Have diamond graders and/or supervisors been taking bribes to upgrade GIA diamond grading reports? How long has this been going on? When did it stop? How many graders and stones have been involved? Who are the bribers? What is the GIA doing to clean up its mess?
Before going on, we at Rapaport have a few full disclosure statements of our own to make. Rapaport Group Companies in Israel, Belgium, and India operate GIA take-in windows whereby we accept diamonds for grading by GIA. We handle shipping to and from GIA laboratories, customer service and payments for lab services as well as marketing and promotion of GIA laboratories. The scale of our operations with GIA is large and financially significant for the Rapaport Group.
Furthermore, this writer firmly believes in the values that GIA has supported these past 74 years. GIA’s implementation of diamond grading standards, supported by a grading laboratory and educational system, has done more for diamond quality and pricing transparency, fair trade and consumer confidence than anything else in the history of the diamond industry. GIA’s education and research protects the industry from fraud as it raises the technical, professional, ethical and moral standards of our community. The GIA I respect, “calls it like it sees it” no matter where the chips fall. It is more interested in “doing the right thing” than protecting its money or saving its reputation. I believe in the GIA, not because of the buildings, the laboratories or our business with them, but because of the shared values that it supports. This belief in the GIA and our relationship with the GIA is not unconditional. Should the GIA move away from its core values, then we will no longer support or represent them.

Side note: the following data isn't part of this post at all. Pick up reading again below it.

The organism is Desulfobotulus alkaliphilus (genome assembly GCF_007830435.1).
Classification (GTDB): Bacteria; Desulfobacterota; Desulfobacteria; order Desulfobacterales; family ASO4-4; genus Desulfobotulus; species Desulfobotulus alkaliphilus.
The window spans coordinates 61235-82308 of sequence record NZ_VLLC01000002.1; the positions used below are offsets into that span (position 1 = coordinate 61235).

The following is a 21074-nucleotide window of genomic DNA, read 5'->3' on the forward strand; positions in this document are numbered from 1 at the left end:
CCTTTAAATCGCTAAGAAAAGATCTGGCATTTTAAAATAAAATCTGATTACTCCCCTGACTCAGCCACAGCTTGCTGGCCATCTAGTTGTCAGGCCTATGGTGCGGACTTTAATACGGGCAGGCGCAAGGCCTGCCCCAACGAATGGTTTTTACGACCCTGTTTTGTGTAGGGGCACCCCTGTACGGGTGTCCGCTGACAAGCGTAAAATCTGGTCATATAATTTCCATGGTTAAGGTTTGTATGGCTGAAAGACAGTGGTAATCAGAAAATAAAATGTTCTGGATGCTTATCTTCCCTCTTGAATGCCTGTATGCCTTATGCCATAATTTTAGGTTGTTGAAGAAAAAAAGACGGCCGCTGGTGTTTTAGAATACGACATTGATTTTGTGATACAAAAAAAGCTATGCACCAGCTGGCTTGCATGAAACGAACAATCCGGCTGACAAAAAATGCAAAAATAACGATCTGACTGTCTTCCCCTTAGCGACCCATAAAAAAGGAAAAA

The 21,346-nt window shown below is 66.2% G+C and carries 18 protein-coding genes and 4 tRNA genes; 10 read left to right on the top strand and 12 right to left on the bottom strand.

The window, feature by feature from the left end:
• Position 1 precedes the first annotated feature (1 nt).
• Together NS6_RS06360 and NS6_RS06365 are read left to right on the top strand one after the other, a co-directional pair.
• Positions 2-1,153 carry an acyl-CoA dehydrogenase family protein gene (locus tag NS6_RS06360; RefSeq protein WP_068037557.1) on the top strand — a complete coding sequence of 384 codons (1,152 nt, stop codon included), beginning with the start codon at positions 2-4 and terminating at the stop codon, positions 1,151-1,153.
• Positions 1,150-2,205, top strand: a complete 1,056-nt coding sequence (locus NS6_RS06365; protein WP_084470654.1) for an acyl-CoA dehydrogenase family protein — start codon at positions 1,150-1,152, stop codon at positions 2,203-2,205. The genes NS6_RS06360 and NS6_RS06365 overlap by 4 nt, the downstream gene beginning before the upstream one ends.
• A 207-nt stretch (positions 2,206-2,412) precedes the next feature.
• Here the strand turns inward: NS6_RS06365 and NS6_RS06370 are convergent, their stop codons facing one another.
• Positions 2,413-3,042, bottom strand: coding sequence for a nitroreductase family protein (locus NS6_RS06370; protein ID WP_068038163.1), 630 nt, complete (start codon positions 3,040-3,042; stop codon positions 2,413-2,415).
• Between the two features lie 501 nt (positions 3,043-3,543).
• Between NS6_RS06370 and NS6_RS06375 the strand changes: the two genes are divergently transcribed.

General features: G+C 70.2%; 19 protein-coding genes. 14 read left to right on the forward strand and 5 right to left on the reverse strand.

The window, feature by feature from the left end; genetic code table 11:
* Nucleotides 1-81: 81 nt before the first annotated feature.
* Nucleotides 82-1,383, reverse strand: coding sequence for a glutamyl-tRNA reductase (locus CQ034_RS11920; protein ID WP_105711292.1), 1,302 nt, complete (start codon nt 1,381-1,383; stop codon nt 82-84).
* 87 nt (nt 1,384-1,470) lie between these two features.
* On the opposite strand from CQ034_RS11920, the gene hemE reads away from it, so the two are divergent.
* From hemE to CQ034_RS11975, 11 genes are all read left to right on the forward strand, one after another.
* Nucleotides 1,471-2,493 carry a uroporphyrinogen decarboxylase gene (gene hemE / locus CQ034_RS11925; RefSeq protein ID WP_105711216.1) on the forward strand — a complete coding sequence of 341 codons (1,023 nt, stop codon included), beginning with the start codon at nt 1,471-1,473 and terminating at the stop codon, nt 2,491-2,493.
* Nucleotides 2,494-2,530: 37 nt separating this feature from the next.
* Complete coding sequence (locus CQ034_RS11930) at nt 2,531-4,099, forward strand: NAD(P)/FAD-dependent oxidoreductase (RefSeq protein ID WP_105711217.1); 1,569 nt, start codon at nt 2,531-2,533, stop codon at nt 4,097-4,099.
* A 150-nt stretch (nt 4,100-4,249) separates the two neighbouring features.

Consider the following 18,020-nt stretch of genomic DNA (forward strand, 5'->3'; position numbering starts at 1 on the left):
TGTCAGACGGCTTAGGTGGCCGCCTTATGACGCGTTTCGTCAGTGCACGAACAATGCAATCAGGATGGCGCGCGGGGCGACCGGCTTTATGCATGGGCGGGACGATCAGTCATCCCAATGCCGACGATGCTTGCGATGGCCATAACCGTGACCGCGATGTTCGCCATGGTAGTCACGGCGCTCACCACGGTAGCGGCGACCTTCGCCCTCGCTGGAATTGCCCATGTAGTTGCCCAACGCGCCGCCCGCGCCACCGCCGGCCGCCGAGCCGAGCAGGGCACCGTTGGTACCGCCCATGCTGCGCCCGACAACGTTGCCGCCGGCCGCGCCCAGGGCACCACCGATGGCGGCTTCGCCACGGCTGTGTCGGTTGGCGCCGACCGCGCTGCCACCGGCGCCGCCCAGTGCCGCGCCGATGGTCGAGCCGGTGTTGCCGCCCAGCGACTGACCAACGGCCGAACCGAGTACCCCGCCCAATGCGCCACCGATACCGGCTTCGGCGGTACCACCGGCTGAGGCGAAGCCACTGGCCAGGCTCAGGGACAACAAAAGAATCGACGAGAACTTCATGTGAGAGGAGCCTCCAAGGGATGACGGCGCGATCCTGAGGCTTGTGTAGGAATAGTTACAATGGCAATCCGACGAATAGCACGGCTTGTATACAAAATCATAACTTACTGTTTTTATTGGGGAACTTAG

So let me make it clear. We at Rapaport define integrity as an unconditional commitment to core values. Our core values include honesty, full-disclosure transparency, fair trade and meeting commitments. Our Group’s commitment to integrity means that we are willing to lose money, reputation and everything or anything else in support of our core values.
Therefore, dear reader, we are biased in this report — because we admire the GIA for its history and values. We are, however, not going to pull any punches and, in true GIA tradition, we will “call it like we see it,” no matter what the consequences — for Rapaport, the GIA or the industry.
Max Pincione’s April 2005 lawsuit against Vivid Collection LLC, Moty Spector, Ali Khazeneh and the GIA included a charge that Vivid made payments to the GIA to “upgrade” the quality of diamonds submitted for grading. Pincione presented Exhibit “F,” a handwritten page showing details of alleged payments and upgrades. Exhibit F, which appears to be from the year 2000, contains numerous initials and includes the text “To Alina $3,500 For August in Full,” “To Alina for September $3,500 paid.” Although the handwritten page allegedly provided to Pincione by an “informant” could have been written by anybody for any reason and may never hold up in court, in my view it looks authentic and like a listing of upgrades and payments for them. Upon information and belief shortly after the lawsuit was delivered to GIA, a GIA employee with a name very similar to “Alina” was suspended. As far as we can tell it looks like “Alina” was llegedly bribed to upgrade the quality of diamonds on GIA grading reports. Obviously, further investigation and disclosure are necessary. Rapaport News became aware of the lawsuit in August and published a brief article about it. In September, we began hearing false rumors of an FBI bribery investigation obviously driven by GIA’s own internal investigation. Finally, on October 18, the first day of the Succot holiday, the GIA issued a press release announcing the completion of their internal investigation and organizational changes that included replacing GIA laboratory head Tom Yonelunas with Tom Moses and firing four employees.
Following the release of the GIA press release and the conclusion of Succot, I immediately traveled to New York and spoke with a number of people before writing this article.
While I do not have access to GIA’s investigative report, I was able to develop a limited opinion of what is going on. As far as we can tell, the current situation is as follows: No one knows or can guarantee exactly how many, the type, or which lab grading reports may have been affected by the bribers.